According to some sources, the Syrian Government is trying to negotiate the release of the twelve Greek Orthodox nuns who were captured earlier this month from an Orthodox convent north of Damascus, by Syrian rebels. In exchange for their freedom, the rebels demanded that the Syrian government release a hundred imprisoned female activists as well as the imprisoned Saudi Arabian nationals who were captured while fighting for the opposition.
As the three-year-old civil war in Syria continues, reports of local ceasefires and other short-term deals become more and more common. However, negotiations that would lead to the exchange of prisoners appear to be pretty rare. A representative of the al-Habib al-Moustafa rebel brigade stated that government officials had declined any proposition for the exchange of prisoners. According to him, there is a mediator contacting both sides. He also underlined that his group is not involved in the negotiations in any way.
Two activists mentioned that negotiations began right after the seizure of the nuns from their convent of St. Thecla in the village of Maloula. Another three women were also seized from the convent’s orphanage. The incident had taken place on December 6, when rebels overran the area.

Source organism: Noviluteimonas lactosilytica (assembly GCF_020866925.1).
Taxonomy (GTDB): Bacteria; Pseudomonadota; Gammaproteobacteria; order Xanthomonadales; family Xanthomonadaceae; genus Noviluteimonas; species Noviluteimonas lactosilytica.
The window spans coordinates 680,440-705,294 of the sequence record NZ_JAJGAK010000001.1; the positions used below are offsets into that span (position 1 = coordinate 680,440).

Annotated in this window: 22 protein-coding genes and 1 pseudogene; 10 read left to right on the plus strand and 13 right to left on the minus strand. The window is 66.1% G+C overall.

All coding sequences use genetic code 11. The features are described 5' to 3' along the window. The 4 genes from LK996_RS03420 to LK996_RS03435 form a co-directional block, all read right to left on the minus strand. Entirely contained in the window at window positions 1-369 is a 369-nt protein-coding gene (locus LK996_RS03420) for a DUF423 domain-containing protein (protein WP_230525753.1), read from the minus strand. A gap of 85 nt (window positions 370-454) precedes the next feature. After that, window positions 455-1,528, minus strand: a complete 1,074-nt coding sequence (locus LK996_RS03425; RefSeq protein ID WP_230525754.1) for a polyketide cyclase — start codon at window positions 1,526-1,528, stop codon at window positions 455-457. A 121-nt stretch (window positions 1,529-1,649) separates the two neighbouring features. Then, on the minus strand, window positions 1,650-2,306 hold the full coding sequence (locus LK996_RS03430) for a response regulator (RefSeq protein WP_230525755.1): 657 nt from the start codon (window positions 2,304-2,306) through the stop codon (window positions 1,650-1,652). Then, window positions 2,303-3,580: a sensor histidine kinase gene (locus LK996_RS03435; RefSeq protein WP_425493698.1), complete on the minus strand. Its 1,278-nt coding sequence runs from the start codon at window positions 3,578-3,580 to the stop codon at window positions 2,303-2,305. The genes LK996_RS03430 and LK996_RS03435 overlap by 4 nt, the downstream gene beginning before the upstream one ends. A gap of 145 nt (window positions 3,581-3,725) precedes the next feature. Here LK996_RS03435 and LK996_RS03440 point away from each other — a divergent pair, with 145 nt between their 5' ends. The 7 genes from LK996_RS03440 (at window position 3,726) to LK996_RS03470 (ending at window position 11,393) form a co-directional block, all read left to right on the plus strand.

A few days after they were captured, the women appeared in a video confirming they were alive and well.
The identity of the rebel group that released the video is not yet known and no rebel faction has claimed to have control of the imprisoned women. The al-Qaida-linked group, the Nusra Front, are suspected to have the women in captivity.
No comments have been made from either the government or the Lebannon-based Greek Orthodox Patriarchate, which oversees the convent.
The kidnapping incident has strengthened the fears that al-Qaida militants and other extremists are targeting Syria’s Christian minority. The fears are based on the previous kidnapping of a priest and two bishops who remain missing, as well as to the vandalism of churches in areas captured by rebels.
Source: Greek Reporter